[We are reposting Janet's message, originally posted January 2003 to the SF board....The Chowhound Team]
I've always simmered them before roasting, which seems to reduce any unpleasant odors. And the bones I used to get were very clean, so maybe that helped too. I actually haven't cooked any in quite a while, because I moved away from my old butcher shop. Now, however, I'm just up the street from a great new butcher shop, so they're on my list to start making again.
I basically blanch the bones in lightly salted water for 10-15 minutes, remove from the water, pat dry and roast them on a rack at a pretty high heat for a half hour or so. You can salt them before roasting, but I like to omit the salt then and sprinkle on some coarse and crunchy salt when I'm eating.
Jeffrey Steingarten microwaves the bones for 10 minutes, then roasts them for 20 minutes, drizzling them with the juices and fat that render out during the microwaving (that's from his new book, It Must've Been Something I Ate).
I found a recipe in a book of memoirs that paired the roasted marrow with an onion confit, which I was going to try, but I got side-tracked and decided to make onion soup instead of the onion confit. So I ended up spreading the roasted marrow on bread rounds that I'd sprinkled with Parmesan and olive oil and toasted until crisp. Then I floated them in the soup. It was really good, so I've done that several times now. Never did try the confit.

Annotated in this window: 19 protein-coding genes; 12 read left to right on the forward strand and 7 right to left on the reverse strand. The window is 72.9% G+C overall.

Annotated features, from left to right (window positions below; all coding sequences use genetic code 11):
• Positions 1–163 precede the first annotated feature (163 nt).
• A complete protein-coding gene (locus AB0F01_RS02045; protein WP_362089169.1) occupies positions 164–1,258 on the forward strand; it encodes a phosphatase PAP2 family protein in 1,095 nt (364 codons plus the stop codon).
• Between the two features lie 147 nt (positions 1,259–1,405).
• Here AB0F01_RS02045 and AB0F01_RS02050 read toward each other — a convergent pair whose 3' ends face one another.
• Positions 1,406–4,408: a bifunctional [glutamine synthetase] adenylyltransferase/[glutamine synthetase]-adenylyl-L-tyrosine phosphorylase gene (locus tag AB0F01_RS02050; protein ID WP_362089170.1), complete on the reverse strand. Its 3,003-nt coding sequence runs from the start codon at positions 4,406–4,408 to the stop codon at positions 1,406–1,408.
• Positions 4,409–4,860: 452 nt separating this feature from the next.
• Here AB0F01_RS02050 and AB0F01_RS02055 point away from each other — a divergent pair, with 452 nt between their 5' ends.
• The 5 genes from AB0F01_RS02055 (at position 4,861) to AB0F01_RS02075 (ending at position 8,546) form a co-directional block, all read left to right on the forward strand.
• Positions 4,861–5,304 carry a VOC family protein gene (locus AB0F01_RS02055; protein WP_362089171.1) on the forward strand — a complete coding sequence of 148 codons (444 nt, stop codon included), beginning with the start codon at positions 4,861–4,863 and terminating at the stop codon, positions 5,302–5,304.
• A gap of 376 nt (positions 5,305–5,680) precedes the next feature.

A friend of mine who used to work at Ecco said the chef there used to do something with marrow and foie (I think that was the combination), but I can't remember the details. I could try to find out, if you're interested.
One recipe I have (which I haven't yet tried) calls for removing the marrow from the bones uncooked, then pounding it with Parmesan cheese and mixing with butter. You then blend that into some reduced broth for a sauce for filet mignon. One of these days when I feel the need for a lot of saturated fat, I'll give it a try.